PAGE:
EBITDA is more than a piece of financial jargon; it’s a key to unlocking insights into your business’s operational performance. By grasping how EBITDA works, you can make more informed decisions, attract potential investors, and steer your business toward greater profitability.

This guide is crafted to demystify EBITDA for you, the small business owner. We’ll walk you through everything you need to know about EBITDA without the corporate speak.

This guide is also related to our articles on net vs. gross profit, cash vs. accrual accounting, and how to read your profit & loss statement. 

calculators, financial symbols and documentsHere’s what we’ll cover:

  • A Brief Overview of EBITDA
  • Breaking Down the Components
  • The EBITDA Calculation Formula
  • A Step-by-Step Guide to Calculation
  • Adjustments for Accurate EBITDA Reporting
  • Analyzing Your Business Using EBITDA
  • Strategies for Improving Your EBITDA

Let’s dive in and unlock the potential of your business’s earnings.

Understanding components of EBITDA

EBITDA stands for Earnings Before Interest, Taxes, Depreciation, and Amortization. 

It might sound like a mouthful, but it’s essentially a way to look at your business’s profitability from its core operations. Let’s break down each component to see how they collectively shape the financial health of your business.


At its simplest, earnings refer to the profit your business makes after all expenses have been subtracted from revenue. Think of it as the raw outcome of your business efforts before any financial policies or tax strategies are applied. For small businesses, this figure is crucial because it directly reflects the success of your products or services in the market.


Interest expense arises from any loans or borrowing the business has undertaken. It represents the cost of borrowing funds to maintain or expand business operations. In the context of EBITDA, we exclude interest from the calculation to assess the operational profitability without being influenced by how the business is financed or its debt structure. This is particularly useful for small business owners, as it helps you understand whether your core business operations are profitable, independent of how much debt you’re carrying.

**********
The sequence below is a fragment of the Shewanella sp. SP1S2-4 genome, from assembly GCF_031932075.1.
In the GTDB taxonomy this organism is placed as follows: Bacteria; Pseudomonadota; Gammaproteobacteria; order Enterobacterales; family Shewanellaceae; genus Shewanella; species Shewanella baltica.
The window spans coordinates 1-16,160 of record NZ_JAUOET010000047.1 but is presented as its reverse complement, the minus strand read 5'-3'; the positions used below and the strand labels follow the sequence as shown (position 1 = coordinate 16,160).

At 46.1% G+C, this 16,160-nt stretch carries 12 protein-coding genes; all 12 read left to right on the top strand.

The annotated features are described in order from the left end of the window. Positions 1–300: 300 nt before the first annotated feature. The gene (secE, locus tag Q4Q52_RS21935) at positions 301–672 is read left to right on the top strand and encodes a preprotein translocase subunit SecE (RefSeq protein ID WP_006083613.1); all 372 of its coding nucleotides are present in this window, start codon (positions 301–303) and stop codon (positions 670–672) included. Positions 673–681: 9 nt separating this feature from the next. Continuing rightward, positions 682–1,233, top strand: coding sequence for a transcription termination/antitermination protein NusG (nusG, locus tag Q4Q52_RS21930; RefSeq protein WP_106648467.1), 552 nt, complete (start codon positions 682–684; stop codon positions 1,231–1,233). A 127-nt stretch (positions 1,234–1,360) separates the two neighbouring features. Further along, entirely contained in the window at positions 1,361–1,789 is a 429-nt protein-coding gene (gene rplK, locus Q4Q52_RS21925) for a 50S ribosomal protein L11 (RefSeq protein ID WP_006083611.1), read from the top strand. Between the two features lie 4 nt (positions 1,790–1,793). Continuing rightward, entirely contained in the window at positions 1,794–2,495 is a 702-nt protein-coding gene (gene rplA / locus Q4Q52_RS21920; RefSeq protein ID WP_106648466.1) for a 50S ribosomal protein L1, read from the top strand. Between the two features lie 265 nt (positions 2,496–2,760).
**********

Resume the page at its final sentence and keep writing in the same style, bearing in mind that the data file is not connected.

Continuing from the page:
Taxes can significantly affect your business’s net earnings. However, when calculating EBITDA, taxes are excluded. This exclusion is beneficial because tax liabilities can vary widely from one business to another based on numerous factors like location, legal structure, and applicable tax incentives. 


Depreciation is the process of allocating the cost of tangible assets over their useful lives. It reflects the decrease in value of physical assets like equipment and buildings used in the production process. Although a non-cash expense, depreciation affects the net income. 


Similar to depreciation, amortization involves spreading the cost of intangible assets (such as patents or software) over their useful life. It’s another non-cash expense that reduces your company’s earnings on paper, but not in your actual cash flow. 

The Basic EBITDA Formula

The most straightforward formula to calculate EBITDA is

EBITDA= Net Income + Interest + Taxes + Depreciation + Amortization

This formula starts with net income, the bottom line of your profit and loss statement, and then adds back the specific expenses we’ve discussed: interest, taxes, depreciation, and amortization. Each addition aims to strip out the effects of non-operational decisions, leaving you with a figure that represents the earnings from your core business activities.

How to Calculate EBITDA

Calculating EBITDA can seem daunting, especially for small business owners juggling multiple responsibilities. However, with a systematic approach, it becomes a manageable and invaluable task. Let’s break down the process into clear, actionable steps. 

Preparing Your Financial Statements

First things first: ensure your financial statements are accurate and up-to-date. You’ll primarily need two key documents:

  • Profit and Loss: This statement provides a detailed breakdown of your revenues, costs, and expenses over a specific period.
  • Cash Flow Statement: While the income statement includes non-cash expenses like depreciation and amortization, the cash flow statement offers insights into actual cash inflows and outflows.

Having these documents prepared and at hand is crucial for accurately calculating EBITDA.

Identifying Relevant Figures from the Income Statement and Cash Flow Statement

Before diving into the calculation, identify the necessary figures from your financial statements:

  • Net Income: Start with the net income figure from the bottom of your income statement.
  • Interest Expense: Look for interest expenses on your income statement, which may be listed under financial expenses or costs.